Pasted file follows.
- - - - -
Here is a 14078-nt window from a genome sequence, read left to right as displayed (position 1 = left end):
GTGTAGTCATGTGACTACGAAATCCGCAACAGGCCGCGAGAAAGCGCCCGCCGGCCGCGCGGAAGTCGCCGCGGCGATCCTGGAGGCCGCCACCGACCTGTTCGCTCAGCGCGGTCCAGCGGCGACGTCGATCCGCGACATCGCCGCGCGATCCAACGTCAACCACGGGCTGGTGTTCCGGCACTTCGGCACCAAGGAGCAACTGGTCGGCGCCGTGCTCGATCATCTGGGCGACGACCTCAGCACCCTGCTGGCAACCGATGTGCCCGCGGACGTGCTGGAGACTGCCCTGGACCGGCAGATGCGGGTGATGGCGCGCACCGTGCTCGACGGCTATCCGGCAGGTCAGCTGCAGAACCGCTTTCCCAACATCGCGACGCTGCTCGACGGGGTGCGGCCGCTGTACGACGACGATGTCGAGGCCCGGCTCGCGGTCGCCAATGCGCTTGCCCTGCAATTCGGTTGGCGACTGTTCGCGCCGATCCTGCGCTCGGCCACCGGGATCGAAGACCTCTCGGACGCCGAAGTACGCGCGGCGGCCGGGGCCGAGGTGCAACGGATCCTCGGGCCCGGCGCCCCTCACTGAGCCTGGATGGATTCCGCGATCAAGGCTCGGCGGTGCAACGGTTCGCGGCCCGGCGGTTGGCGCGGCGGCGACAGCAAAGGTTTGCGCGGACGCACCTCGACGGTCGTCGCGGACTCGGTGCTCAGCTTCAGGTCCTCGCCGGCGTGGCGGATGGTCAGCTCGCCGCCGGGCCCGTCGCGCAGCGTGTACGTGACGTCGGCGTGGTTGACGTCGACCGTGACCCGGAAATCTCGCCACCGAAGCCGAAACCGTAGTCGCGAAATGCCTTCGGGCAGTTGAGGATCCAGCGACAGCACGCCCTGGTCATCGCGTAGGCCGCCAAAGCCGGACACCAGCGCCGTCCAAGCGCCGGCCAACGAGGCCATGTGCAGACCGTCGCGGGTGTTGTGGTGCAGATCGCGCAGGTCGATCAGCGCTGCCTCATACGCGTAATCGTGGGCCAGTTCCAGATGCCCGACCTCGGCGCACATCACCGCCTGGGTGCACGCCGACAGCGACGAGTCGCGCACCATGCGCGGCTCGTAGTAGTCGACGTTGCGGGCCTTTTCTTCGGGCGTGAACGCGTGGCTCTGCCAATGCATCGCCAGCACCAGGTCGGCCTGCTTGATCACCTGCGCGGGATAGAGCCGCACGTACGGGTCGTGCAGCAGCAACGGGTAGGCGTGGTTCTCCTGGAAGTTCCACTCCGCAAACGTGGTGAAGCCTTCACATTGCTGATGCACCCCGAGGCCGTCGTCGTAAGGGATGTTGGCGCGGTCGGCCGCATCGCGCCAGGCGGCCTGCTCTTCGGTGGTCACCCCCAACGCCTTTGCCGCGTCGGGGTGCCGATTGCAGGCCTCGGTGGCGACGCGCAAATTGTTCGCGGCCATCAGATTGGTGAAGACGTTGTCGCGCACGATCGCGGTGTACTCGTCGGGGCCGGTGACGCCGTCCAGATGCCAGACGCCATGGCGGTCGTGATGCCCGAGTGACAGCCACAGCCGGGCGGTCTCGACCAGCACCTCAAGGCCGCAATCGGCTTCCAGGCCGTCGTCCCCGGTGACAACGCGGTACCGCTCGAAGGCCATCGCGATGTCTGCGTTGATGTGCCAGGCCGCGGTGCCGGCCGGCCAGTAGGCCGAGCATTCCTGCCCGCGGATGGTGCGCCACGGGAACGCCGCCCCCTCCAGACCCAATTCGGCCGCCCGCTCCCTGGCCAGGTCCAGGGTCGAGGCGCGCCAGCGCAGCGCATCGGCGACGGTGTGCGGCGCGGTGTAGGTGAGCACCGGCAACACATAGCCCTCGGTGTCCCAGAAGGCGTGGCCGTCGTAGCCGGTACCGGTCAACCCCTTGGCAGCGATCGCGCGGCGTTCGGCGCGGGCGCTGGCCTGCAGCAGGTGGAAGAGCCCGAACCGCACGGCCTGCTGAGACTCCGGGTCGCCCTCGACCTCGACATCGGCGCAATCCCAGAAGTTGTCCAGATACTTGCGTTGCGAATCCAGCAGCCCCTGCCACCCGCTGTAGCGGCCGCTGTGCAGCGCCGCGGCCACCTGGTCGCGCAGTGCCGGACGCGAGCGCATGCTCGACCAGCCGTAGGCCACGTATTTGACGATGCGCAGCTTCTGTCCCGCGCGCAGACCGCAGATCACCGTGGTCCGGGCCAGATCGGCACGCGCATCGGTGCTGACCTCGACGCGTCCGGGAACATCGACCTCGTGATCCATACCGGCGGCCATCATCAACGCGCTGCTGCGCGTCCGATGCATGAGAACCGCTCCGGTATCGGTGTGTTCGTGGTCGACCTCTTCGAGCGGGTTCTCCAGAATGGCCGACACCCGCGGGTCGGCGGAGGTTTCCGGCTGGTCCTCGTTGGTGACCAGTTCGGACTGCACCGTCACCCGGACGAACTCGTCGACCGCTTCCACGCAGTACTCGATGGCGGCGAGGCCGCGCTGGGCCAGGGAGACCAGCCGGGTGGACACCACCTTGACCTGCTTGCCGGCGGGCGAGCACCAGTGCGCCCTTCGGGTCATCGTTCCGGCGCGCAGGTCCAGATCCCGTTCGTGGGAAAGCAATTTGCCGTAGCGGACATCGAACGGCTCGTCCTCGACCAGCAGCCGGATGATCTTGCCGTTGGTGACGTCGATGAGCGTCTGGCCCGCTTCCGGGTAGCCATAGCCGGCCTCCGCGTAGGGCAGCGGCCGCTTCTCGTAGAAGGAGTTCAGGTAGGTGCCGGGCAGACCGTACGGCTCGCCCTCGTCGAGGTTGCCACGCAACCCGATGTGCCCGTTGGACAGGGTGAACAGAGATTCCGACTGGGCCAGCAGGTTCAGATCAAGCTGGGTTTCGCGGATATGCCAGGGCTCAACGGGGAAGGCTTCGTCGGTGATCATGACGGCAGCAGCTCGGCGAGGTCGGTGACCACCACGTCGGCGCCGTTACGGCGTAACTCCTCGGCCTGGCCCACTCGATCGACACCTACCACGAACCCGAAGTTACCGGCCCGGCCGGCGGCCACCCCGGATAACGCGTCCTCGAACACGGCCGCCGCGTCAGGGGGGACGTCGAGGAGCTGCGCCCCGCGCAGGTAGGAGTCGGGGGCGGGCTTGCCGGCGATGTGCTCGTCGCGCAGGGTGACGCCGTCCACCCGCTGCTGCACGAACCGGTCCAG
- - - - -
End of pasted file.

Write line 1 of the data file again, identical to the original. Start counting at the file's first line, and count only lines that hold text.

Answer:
Here is a 14078-nt window from a genome sequence, read left to right as displayed (position 1 = left end):